Kravitz, in which the Fly Away singer declared, amid widespread economic
hardship, that 'we are all billionaires' because the average human heart beats
2.5 billion times in a lifetime.

In the ad, Kravitz urged people not to 'waste the fortune within us' and instead
'invest in each other.'

Twitter user Julia Claire said she was 'furious about all the pseudo-uplifting
Super Bowl ads trying to force us to feel hopeful when we’re approaching our
12th consecutive month of March,' - a reference to the on-going pandemic.

Others decried the politicized nature of some of the other adverts, with one
writing: 'Why? Why does there have to be a political ad during the Super Bowl?',
accompanied by a meme that reads 'Damn you! God damn you all to hell!'

A poll released by Morning Consult on Sunday found that the majority of
Americans don't like to see political statements made by brands.

Among those surveyed, only 13 percent called it 'very appropriate' for brands to
make such statements, while 23 percent called it 'somewhat appropriate'. The
largest number, 28 percent, meanwhile, selected 'not appropriate at all.'

Also in the survey, respondents were asked about how much they enjoy watching
Super Bowl ads in particular that make a political statement.

A small 7 percent of respondents said they enjoy those ads 'a lot', and only 15
percent said they enjoy them 'somewhat.' A larger 21 percent said they do not
enjoy them 'much,' but a whopping 41 percent said they do not enjoy them 'at
all.'

At this year's Super Bowl, companies paid at least $5.5million for 30 second
advertisements during game.

Michael B. Jordan, Drake, Mila Kunis, Paul Rudd, and Sesame Street's Big Bird
were also among the big star names appearing in the ads.

A Super Bowl ad from Cure Auto Insurance drew outrage after appearing to poke
fun at harassment in the workplace.

The commercial, which aired right before halftime - peak viewership time, was
quickly branded the 'ad fail of the decade' and 'worst Super Bowl advertisement'
on social media.

Some even said it should never have made it to air, tweeting that someone
'should have vetoed' the clip.

The setting of the ad is an office, where a woman seated behind her desk is
approached by a male and female employee.

'Ms. Davis, Tommy just brought me into his office and whipped out his opinion,'
said the female employee.

'I didn’t just whip it out,' Tommy said. 'She was into it. Plus, I have a pretty
big opinion.'

'Oh please, it’s not that big,' the female employee retorted, with the double
entendre emphasized throughout.

'She only gave me a second,' Tommy said.

'Tommy, not everyone in this office wants your opinion,' the supervisor
responded.

'Okay, well, how about you last week at happy hour when you begged me for my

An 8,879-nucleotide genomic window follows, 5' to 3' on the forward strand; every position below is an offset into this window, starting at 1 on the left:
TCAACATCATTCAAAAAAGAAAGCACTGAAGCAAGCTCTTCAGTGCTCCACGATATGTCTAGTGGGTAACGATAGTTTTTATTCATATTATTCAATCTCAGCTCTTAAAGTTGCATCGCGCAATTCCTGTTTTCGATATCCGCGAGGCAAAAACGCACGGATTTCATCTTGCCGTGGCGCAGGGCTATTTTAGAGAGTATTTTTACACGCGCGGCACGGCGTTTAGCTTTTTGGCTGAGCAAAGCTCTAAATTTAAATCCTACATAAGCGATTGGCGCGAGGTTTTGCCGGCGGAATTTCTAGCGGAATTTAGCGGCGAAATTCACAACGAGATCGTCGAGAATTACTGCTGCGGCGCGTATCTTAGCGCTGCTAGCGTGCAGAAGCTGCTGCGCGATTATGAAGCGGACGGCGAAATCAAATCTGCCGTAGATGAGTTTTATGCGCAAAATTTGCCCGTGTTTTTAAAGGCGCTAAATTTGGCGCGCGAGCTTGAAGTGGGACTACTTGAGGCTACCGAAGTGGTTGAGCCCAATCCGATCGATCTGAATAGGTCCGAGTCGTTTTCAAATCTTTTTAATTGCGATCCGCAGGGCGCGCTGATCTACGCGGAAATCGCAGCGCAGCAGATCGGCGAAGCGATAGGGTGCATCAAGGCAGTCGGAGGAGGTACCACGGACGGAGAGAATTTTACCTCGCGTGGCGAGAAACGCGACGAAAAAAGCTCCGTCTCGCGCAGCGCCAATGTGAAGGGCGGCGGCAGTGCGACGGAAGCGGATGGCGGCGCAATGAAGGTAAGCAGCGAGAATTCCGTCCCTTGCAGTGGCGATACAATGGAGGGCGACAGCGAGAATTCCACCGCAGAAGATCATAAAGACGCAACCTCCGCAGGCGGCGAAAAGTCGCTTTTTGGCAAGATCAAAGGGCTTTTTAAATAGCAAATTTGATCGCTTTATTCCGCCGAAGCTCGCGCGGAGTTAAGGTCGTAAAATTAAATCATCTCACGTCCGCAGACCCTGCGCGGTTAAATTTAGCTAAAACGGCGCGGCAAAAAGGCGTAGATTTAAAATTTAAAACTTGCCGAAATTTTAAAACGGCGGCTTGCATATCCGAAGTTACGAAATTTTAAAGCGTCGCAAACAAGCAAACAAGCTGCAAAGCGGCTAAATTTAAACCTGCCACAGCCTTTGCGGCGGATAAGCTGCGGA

opinion?,' asked Tommy.

'I had a pitcher of margaritas. I would’ve taken Doug’s opinion,' the supervisor
said.

Unsurprisingly, the commercial - which appeared to be making light of workplace
harassment - did not earn favorable reviews on Twitter.

Ian Schafer wrote it 'should never have been approved' to air.


Some made specific mention of the fact that the commercial appeared to make fun
of workplace harassment.

'Mocking sexual harassment in the work place is not a good look,' tweeted Jenn
Sullivan. 'Just my opinion...not impressed Cure Auto Insurance.'

Another user claimed it was 'the worst commercial during the times we're in' and
one said it was the 'ad fail of the decade.'

James Dwyer had arguably the most biting response, saying it 'was actually
written by Louis CK,' who was famously accused of sexual misconduct and
harassing women.

According to Fast Company, a 30-second ad in this year's Super Bowl cost around
$5.5 million.

This is not the first time the company has faced controversy with their Super
Bowl ads, which seem to search for a shock factor each year.

In 2015, Cure Auto Insurance aired a couple of ads that poked fun at the
Deflategate scandal that was rocking the NFL at the time.

The ads featured a talking, bouncing blue ball and featured the hashtags
#DontTouchYourBalls and #LeaveYourBallsAlone.

Jeep's ad starred iconic singer Bruce Springsteen in his first ever ad promoting
the idea of unity.

The ad shows scenes of middle America, including a small chapel in Lebanon,
Kansas, near the geographic center of the country.

Springsteen visits the chapel and lights a candle.

'It's no secret the middle has been a hard place to get to lately, between red
and blue, servant and citizen, freedom and fear,' Springsteen intones, adding
'we need the middle.'

Springsteen scored the ad and contributed to adapting the script, which is from
Michigan ad agency Doner.

The ad echoed, without explicitly mentioning, President Joe Biden's calls to
summon American resilience and unity to confront the nation's deep divisions.

Springsteen also performed remotely at the prime-time celebration following
Biden's inauguration last month.

In an interview with the AP, Fiat Chrysler chief marketing officer Olivier
Francois said the company had more light hearted ads in place to run during its